Geoffrey Stackhouse, Managing Director, Clarity Solutions
A career limiting media interview is every executive's nightmare. Fortunately they rarely happen.
But this week’s interview with Caboolture Hospital’s acting executive director Keith Love may well be an exception.
Trying to dig his way out of a crisis over giving a newborn baby breast milk from the wrong mother, Mr Love blurted out confidential HIV test results live on radio – before the families involved had been informed.
The interview is excruciating, but mesmerising. It’s a bit like listening to a really dirty joke.
I felt appalled and wanted to block my ears, but I just had to get to the punchline.
But in fairness to Mr Love, he may not be completely to blame.
Scientific studies have repeatedly found that the brain struggles to function in times of severe stress. And it doesn’t get much more stressful than a novice fronting the media in the face of a crisis.
No amount of media training can replace common sense, but it can shore up your defences.
Knowing how a crisis will unfold, what sort of information you need to share, and doing realistic crisis practice interviews will help you handle the high stakes communication moments that come with the top jobs.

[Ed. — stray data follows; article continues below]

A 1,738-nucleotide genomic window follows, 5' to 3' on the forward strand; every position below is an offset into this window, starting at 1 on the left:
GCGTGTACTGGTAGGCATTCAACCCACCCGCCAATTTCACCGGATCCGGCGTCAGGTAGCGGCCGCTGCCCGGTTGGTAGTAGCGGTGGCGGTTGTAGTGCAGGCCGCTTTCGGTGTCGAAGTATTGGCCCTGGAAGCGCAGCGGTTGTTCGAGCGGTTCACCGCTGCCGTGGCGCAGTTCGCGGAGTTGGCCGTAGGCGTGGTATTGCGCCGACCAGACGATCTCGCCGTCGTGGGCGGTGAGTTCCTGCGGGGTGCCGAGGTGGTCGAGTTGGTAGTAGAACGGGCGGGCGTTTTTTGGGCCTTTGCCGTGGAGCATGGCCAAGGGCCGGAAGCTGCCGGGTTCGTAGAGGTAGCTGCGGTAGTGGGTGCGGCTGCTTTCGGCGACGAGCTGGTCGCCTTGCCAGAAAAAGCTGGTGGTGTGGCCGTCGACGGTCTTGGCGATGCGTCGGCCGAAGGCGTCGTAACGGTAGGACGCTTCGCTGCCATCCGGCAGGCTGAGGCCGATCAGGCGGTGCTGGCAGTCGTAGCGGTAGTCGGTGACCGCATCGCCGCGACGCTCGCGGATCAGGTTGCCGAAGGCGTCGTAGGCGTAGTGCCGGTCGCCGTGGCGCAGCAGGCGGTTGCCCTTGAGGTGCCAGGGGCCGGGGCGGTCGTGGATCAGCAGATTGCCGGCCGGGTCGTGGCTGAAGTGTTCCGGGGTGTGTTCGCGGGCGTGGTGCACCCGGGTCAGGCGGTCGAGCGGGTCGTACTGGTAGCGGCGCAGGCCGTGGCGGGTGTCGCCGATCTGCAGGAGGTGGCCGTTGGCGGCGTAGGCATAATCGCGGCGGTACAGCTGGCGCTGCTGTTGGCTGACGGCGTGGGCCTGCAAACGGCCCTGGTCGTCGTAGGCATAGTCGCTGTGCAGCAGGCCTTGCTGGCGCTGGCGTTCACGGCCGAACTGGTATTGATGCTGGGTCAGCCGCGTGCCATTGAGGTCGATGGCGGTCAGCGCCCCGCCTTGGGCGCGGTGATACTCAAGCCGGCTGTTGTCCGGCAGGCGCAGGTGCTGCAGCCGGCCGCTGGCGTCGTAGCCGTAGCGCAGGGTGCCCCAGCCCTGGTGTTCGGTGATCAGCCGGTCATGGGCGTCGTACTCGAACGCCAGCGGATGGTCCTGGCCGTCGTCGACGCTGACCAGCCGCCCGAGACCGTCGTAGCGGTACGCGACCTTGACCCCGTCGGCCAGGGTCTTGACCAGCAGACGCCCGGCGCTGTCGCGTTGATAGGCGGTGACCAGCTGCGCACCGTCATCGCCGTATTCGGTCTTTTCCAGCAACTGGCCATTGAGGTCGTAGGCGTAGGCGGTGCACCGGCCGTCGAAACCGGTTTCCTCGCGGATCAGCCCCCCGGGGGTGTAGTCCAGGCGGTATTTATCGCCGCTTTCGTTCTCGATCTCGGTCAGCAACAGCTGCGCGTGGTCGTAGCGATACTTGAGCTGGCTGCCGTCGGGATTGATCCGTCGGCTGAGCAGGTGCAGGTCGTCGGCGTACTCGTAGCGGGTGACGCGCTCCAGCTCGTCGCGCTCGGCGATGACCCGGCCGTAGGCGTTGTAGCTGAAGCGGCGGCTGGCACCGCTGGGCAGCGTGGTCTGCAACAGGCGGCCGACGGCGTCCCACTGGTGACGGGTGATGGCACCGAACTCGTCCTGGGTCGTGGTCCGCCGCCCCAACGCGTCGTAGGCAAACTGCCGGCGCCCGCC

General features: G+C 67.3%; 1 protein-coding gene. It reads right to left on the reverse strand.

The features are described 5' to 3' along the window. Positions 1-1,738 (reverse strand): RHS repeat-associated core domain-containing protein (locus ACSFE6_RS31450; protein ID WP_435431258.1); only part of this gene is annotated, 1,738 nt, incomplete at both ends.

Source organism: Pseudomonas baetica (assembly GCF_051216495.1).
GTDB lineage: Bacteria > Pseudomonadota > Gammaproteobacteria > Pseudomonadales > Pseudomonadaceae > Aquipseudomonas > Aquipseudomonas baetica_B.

The reputational damage isn’t limited to Mr Love. The crisis, and Mr Love’s response, has raised serious questions about QLD Health which operates the hospital.
How you handle crisis communications is as important as how you resolve the crisis itself.
How can you avoid a 'Mr Love brain freeze'?
1. Equip your executives to face the media. Communication management, like people management and financial management, is a core leadership skill. If you are not being offered this training – demand it;
2. Have a crisis communication plan – agree who will speak and what they can and can’t say BEFORE a crisis hits;
3. Hone your media fitness – you wouldn’t try to run a marathon if you hadn’t exercised for yonks. Media is the same - you need to keep your media muscles buff with a regular workout because you never know when you’ll be seen naked.